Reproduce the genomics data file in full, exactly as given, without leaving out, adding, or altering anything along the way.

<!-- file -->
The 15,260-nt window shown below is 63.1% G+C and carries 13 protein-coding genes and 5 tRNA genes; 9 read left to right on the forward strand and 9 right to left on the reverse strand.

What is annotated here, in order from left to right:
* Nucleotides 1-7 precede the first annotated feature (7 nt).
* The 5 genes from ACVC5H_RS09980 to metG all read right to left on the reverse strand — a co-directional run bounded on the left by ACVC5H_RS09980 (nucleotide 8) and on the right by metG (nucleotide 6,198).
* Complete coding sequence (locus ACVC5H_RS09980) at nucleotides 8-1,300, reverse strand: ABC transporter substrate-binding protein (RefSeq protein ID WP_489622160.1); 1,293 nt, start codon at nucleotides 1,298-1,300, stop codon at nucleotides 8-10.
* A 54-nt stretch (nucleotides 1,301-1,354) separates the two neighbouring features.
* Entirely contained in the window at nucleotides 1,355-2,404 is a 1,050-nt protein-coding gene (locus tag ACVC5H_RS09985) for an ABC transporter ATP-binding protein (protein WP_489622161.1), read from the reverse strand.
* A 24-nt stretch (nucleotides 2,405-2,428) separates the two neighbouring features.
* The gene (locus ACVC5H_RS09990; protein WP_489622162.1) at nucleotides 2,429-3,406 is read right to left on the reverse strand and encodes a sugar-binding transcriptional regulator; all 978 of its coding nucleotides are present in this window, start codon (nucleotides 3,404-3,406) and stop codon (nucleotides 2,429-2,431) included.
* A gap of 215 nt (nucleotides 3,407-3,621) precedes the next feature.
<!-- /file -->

The 15,260-nt window shown below is 63.1% G+C and carries 13 protein-coding genes and 5 tRNA genes; 9 read left to right on the forward strand and 9 right to left on the reverse strand.

What is annotated here, in order from left to right:
* Nucleotides 1-7 precede the first annotated feature (7 nt).
* The 5 genes from ACVC5H_RS09980 to metG all read right to left on the reverse strand — a co-directional run bounded on the left by ACVC5H_RS09980 (nucleotide 8) and on the right by metG (nucleotide 6,198).
* Complete coding sequence (locus ACVC5H_RS09980) at nucleotides 8-1,300, reverse strand: ABC transporter substrate-binding protein (RefSeq protein ID WP_489622160.1); 1,293 nt, start codon at nucleotides 1,298-1,300, stop codon at nucleotides 8-10.
* A 54-nt stretch (nucleotides 1,301-1,354) separates the two neighbouring features.
* Entirely contained in the window at nucleotides 1,355-2,404 is a 1,050-nt protein-coding gene (locus tag ACVC5H_RS09985) for an ABC transporter ATP-binding protein (protein WP_489622161.1), read from the reverse strand.
* A 24-nt stretch (nucleotides 2,405-2,428) separates the two neighbouring features.
* The gene (locus ACVC5H_RS09990; protein WP_489622162.1) at nucleotides 2,429-3,406 is read right to left on the reverse strand and encodes a sugar-binding transcriptional regulator; all 978 of its coding nucleotides are present in this window, start codon (nucleotides 3,404-3,406) and stop codon (nucleotides 2,429-2,431) included.
* A gap of 215 nt (nucleotides 3,407-3,621) precedes the next feature.